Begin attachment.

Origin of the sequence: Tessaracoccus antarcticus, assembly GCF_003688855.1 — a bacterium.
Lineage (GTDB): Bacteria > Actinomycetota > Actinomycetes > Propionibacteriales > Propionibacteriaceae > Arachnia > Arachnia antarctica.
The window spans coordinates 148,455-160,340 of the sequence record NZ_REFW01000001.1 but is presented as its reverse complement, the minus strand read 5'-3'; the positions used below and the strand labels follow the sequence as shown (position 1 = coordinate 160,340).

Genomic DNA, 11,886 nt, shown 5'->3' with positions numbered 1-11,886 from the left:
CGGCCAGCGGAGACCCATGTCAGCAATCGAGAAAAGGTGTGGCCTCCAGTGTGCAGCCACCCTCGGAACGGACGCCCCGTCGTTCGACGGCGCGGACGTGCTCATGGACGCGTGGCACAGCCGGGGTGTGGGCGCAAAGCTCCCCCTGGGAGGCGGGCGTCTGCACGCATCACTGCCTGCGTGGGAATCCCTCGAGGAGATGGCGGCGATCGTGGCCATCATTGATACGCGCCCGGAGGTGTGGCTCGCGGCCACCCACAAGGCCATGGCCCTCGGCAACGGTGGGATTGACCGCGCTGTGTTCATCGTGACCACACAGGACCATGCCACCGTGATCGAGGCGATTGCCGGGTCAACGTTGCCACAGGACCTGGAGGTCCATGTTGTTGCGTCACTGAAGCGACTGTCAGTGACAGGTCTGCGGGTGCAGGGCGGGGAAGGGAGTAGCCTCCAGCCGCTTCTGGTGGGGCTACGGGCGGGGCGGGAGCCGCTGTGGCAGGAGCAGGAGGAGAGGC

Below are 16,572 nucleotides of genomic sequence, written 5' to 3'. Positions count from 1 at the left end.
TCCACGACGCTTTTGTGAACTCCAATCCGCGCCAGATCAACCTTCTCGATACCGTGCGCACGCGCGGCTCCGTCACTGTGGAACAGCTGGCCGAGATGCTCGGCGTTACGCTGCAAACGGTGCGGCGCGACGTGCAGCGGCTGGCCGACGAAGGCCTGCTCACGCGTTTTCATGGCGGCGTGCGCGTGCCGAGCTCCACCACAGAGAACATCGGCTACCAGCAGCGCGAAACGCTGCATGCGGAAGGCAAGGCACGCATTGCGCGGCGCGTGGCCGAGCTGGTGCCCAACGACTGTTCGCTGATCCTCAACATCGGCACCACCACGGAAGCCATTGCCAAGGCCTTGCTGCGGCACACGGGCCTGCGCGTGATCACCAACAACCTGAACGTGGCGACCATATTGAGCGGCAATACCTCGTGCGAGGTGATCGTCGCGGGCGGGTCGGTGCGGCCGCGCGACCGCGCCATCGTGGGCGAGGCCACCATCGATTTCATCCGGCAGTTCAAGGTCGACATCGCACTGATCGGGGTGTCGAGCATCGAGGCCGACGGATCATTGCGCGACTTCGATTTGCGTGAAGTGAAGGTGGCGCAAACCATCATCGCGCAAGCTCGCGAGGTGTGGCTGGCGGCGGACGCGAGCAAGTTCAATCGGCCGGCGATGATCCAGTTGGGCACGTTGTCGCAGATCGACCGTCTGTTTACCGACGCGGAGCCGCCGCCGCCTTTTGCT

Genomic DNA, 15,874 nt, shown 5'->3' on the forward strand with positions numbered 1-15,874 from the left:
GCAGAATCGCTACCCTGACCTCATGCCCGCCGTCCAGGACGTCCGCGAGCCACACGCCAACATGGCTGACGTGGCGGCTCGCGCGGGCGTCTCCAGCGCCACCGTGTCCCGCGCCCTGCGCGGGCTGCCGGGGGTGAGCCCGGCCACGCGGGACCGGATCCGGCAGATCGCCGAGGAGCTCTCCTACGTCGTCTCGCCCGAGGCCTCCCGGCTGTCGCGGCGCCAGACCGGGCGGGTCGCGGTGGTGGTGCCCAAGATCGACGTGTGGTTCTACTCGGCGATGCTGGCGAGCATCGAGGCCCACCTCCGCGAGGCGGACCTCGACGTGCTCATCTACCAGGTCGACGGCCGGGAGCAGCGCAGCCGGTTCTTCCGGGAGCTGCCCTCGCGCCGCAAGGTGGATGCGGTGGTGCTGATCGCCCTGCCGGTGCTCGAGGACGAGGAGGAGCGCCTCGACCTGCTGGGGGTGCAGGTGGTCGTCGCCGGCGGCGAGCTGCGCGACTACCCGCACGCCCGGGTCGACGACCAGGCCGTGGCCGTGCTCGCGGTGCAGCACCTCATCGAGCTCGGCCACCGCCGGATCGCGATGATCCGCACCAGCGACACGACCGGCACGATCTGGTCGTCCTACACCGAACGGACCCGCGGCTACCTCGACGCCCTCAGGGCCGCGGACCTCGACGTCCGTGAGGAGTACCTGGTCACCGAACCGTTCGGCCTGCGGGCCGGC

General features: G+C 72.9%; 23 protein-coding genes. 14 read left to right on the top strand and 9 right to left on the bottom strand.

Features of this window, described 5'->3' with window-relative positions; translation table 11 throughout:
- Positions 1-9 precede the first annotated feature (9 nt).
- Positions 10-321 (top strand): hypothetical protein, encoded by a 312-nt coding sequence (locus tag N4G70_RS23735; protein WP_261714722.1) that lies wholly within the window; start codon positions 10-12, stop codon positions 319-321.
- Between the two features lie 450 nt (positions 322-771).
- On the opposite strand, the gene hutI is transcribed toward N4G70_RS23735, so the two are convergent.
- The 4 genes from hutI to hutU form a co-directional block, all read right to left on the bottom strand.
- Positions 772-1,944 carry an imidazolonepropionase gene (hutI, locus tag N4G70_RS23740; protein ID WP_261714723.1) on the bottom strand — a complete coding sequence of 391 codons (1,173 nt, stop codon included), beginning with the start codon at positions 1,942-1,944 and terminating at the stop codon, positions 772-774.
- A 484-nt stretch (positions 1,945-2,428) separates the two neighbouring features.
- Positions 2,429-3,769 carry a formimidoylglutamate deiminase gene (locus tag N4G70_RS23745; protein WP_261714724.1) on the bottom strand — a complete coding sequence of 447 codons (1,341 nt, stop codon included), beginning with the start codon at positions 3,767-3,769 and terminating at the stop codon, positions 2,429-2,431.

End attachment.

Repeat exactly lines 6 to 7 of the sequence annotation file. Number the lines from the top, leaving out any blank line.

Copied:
Below are 16,572 nucleotides of genomic sequence, written 5' to 3'. Positions count from 1 at the left end.
TCCACGACGCTTTTGTGAACTCCAATCCGCGCCAGATCAACCTTCTCGATACCGTGCGCACGCGCGGCTCCGTCACTGTGGAACAGCTGGCCGAGATGCTCGGCGTTACGCTGCAAACGGTGCGGCGCGACGTGCAGCGGCTGGCCGACGAAGGCCTGCTCACGCGTTTTCATGGCGGCGTGCGCGTGCCGAGCTCCACCACAGAGAACATCGGCTACCAGCAGCGCGAAACGCTGCATGCGGAAGGCAAGGCACGCATTGCGCGGCGCGTGGCCGAGCTGGTGCCCAACGACTGTTCGCTGATCCTCAACATCGGCACCACCACGGAAGCCATTGCCAAGGCCTTGCTGCGGCACACGGGCCTGCGCGTGATCACCAACAACCTGAACGTGGCGACCATATTGAGCGGCAATACCTCGTGCGAGGTGATCGTCGCGGGCGGGTCGGTGCGGCCGCGCGACCGCGCCATCGTGGGCGAGGCCACCATCGATTTCATCCGGCAGTTCAAGGTCGACATCGCACTGATCGGGGTGTCGAGCATCGAGGCCGACGGATCATTGCGCGACTTCGATTTGCGTGAAGTGAAGGTGGCGCAAACCATCATCGCGCAAGCTCGCGAGGTGTGGCTGGCGGCGGACGCGAGCAAGTTCAATCGGCCGGCGATGATCCAGTTGGGCACGTTGTCGCAGATCGACCGTCTGTTTACCGACGCGGAGCCGCCGCCGCCTTTTGCT